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Mayo Clinic Study Identifies Brain Changes In People Likely To Develop Alzheimer’s Disease

Date:
July 28, 1999
Source:
Mayo Clinic
Summary:
A Mayo Clinic study has shown that 50 percent of a group of elderly patients with mild cognitive impairment who also have a significantly smaller hippocampus portion of the brain are likely to develop Alzheimer’s disease as compared to nine percent of patients with a normal size hippocampus.

ROCHESTER, MINN. - A Mayo Clinic study has shown that 50 percent of a group of elderly patients with mild cognitive impairment who also have a significantly smaller hippocampus portion of the brain are likely to develop Alzheimer’s disease as compared to nine percent of patients with a normal size hippocampus.

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The study marks the first time quantitative magnetic resonance imaging (MRI) has been used to assess the risk of developing typical late-onset Alzheimer’s disease in elderly patients with a mild cognitive impairment.

The hippocampus is a part of the brain that plays a central role in memory function and also shows some of the earliest damage resulting from Alzheimer’s disease. In the study, Clifford Jack, M.D., a Mayo Clinic radiologist and the study’s principle author, and a team of Mayo Clinic researchers measured the volume of the hippocampus of patients with a clinical diagnosis of mild cognitive impairment. Prior studies have shown that many of these patients will progress to Alzheimer’s disease in the future.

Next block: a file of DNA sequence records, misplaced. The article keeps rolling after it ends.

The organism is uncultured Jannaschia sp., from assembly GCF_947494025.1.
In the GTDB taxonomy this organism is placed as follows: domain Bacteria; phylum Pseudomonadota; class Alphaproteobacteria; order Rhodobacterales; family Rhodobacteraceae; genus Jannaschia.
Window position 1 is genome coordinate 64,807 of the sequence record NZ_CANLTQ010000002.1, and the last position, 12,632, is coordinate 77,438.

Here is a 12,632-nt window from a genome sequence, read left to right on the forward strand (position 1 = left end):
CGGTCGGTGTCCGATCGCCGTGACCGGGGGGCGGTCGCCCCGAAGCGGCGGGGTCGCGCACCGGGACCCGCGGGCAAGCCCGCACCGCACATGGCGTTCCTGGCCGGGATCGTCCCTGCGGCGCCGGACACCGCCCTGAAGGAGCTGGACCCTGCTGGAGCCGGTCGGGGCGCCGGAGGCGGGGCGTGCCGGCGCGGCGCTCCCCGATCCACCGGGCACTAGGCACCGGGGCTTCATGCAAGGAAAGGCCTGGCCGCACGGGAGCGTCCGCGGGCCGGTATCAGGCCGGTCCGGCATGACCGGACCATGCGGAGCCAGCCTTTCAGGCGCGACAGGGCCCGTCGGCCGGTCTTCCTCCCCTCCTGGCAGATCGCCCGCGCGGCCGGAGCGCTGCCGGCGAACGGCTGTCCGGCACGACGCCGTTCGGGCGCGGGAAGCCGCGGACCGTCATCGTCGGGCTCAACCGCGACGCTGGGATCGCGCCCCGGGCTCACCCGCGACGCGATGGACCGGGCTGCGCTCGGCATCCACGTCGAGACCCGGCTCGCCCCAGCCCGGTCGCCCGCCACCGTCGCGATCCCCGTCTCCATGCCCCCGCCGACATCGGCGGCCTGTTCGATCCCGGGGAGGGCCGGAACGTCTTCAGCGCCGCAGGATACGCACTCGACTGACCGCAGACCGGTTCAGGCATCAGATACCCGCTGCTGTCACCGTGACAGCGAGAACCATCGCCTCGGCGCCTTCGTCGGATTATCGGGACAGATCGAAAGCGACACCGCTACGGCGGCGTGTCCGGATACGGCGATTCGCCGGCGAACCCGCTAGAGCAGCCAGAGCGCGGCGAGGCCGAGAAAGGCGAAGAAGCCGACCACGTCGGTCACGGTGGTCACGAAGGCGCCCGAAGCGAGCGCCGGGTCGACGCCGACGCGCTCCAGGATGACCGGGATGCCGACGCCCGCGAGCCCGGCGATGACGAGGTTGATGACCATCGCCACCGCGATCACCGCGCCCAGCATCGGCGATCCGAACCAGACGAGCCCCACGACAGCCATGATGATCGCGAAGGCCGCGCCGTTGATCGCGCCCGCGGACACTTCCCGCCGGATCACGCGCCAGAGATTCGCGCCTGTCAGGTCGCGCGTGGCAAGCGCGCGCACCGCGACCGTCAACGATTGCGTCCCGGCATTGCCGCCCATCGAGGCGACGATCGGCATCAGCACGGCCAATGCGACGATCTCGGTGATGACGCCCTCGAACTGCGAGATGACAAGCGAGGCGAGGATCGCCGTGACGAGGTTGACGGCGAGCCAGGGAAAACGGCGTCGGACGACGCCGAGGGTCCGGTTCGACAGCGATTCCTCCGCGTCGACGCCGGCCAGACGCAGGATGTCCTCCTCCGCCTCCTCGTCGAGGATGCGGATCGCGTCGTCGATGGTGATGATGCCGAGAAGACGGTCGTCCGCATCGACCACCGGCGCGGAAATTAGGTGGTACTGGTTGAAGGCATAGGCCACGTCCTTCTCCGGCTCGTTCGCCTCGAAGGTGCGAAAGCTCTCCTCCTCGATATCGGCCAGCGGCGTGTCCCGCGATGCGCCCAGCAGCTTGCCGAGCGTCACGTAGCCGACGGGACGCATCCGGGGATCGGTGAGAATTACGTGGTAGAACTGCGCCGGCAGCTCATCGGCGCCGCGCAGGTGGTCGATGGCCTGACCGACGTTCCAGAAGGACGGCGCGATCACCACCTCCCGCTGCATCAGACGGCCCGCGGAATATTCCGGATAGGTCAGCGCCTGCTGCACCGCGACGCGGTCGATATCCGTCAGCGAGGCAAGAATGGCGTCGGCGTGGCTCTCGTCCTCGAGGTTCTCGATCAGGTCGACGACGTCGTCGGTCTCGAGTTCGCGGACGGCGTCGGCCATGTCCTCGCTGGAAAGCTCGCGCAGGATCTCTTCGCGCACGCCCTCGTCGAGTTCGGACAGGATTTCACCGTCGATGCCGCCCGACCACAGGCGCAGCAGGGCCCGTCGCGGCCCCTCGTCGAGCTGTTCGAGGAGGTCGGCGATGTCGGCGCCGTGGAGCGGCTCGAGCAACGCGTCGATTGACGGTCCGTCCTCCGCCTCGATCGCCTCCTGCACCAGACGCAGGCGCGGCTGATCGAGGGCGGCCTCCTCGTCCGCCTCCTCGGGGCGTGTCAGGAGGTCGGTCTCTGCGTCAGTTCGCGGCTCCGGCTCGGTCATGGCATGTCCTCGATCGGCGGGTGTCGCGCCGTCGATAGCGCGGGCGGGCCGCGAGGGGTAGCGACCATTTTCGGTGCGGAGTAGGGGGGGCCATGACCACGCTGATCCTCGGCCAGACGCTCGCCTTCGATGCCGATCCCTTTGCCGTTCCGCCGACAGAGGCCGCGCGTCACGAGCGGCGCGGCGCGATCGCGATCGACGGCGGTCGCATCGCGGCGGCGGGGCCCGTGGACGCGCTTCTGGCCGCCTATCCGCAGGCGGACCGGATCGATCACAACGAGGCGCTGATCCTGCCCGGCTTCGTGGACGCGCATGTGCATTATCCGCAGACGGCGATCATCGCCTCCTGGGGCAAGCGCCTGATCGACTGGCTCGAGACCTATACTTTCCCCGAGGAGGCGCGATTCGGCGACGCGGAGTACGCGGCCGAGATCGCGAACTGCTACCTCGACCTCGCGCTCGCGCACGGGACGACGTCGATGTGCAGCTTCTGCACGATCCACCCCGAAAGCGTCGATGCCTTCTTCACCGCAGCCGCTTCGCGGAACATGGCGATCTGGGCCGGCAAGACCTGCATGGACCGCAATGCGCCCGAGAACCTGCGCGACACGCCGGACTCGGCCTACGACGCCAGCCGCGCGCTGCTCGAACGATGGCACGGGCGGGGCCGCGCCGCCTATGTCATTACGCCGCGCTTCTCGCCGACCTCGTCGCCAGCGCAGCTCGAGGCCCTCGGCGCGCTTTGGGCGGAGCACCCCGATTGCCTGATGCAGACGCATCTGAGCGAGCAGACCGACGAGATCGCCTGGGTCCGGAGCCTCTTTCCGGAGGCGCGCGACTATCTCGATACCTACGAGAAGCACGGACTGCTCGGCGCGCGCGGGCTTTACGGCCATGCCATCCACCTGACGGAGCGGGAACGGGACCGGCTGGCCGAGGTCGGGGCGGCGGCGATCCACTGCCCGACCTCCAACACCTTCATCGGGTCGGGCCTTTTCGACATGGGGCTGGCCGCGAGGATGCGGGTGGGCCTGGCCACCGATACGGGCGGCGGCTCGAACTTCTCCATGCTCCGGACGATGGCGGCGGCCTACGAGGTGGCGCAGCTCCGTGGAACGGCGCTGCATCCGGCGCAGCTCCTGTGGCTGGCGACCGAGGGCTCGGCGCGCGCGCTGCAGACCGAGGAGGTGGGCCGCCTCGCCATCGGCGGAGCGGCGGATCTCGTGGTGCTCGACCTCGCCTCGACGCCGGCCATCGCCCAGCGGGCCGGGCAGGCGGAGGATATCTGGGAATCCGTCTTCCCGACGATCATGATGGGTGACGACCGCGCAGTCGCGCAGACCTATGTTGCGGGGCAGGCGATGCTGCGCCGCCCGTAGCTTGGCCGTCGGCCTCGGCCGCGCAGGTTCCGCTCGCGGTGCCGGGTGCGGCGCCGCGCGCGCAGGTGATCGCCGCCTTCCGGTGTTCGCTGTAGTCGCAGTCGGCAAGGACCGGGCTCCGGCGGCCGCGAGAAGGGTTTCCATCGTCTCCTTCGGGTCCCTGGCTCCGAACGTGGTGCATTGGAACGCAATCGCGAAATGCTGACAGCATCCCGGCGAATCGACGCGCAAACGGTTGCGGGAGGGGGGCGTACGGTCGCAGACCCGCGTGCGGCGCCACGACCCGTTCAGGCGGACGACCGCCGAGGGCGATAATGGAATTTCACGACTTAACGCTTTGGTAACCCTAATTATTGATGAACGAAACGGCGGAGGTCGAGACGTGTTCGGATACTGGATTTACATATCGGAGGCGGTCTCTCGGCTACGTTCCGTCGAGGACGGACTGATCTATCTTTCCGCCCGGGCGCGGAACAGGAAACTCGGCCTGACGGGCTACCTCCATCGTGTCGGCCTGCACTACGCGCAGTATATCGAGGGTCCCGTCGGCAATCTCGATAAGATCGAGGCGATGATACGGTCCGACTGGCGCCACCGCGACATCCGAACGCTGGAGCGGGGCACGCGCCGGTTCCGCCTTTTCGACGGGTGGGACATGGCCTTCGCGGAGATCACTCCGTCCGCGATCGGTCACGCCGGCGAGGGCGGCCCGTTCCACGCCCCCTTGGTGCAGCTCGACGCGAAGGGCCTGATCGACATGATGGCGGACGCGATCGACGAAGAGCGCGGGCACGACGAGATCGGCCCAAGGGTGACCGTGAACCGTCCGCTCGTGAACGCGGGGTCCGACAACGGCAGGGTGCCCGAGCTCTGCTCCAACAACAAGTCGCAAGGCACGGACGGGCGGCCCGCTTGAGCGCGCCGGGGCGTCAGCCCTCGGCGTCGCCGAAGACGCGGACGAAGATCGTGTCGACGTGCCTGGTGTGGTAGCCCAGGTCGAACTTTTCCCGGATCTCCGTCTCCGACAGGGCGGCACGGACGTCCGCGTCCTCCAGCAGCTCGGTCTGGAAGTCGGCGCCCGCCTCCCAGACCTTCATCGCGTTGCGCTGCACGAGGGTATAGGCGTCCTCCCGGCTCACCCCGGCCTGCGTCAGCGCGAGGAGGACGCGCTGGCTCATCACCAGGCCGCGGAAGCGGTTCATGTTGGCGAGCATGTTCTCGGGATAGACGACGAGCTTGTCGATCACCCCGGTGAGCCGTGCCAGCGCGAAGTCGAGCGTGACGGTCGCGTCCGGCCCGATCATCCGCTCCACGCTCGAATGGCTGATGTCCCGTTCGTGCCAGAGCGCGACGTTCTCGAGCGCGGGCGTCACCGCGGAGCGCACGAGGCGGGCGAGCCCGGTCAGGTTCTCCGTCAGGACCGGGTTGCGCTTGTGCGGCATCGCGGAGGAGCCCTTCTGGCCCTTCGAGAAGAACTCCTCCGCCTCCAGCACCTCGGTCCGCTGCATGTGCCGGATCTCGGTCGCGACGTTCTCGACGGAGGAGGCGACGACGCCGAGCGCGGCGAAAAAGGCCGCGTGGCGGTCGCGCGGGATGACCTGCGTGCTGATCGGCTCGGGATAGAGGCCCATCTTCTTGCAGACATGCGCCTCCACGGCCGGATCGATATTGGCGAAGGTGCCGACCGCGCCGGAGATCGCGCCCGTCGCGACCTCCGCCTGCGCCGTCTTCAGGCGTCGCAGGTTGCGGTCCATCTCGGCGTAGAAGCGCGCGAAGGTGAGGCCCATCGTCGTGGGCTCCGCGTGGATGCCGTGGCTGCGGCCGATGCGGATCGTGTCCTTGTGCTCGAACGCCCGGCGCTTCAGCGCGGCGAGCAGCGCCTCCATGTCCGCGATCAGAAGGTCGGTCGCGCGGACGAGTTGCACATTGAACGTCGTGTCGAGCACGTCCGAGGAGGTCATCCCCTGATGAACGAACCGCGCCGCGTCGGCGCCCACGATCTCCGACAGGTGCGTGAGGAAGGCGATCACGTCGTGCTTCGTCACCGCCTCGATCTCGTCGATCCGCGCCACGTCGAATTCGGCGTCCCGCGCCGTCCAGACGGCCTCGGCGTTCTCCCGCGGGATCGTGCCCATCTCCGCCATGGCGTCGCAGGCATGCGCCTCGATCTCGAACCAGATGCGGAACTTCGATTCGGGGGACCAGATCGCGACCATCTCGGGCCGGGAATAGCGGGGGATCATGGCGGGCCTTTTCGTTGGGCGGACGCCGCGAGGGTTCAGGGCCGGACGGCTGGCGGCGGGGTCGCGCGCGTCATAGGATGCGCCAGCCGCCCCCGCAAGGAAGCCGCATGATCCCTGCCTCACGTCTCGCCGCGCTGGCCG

"This study provides valuable information for patients who are concerned about forgetfulness and whether their memory impairment will lead to Alzheimer’s disease," says Dr. Jack. "We are able to non-invasively measure the part of the brain that we know shrinks with the advent of Alzheimer’s disease and provide some indication to patients whether their chances of developing Alzheimer’s disease are high, low or in-between."

"Planning for the future is very important to elderly patients and their families," says Dr. Jack. "This information can help patients and families make future arrangements. It may also help us identify people who would benefit from interventional treatment before the onset of overt Alzheimer’s disease, with the goal of delaying or preventing patients from declining into Alzheimer’s disease."


Story Source:

The above story is based on materials provided by Mayo Clinic. Note: Materials may be edited for content and length.


Cite This Page:

Mayo Clinic. "Mayo Clinic Study Identifies Brain Changes In People Likely To Develop Alzheimer’s Disease." ScienceDaily. ScienceDaily, 28 July 1999. <www.sciencedaily.com/releases/1999/07/990728073646.htm>.
Mayo Clinic. (1999, July 28). Mayo Clinic Study Identifies Brain Changes In People Likely To Develop Alzheimer’s Disease. ScienceDaily. Retrieved October 24, 2014 from www.sciencedaily.com/releases/1999/07/990728073646.htm
Mayo Clinic. "Mayo Clinic Study Identifies Brain Changes In People Likely To Develop Alzheimer’s Disease." ScienceDaily. www.sciencedaily.com/releases/1999/07/990728073646.htm (accessed October 24, 2014).

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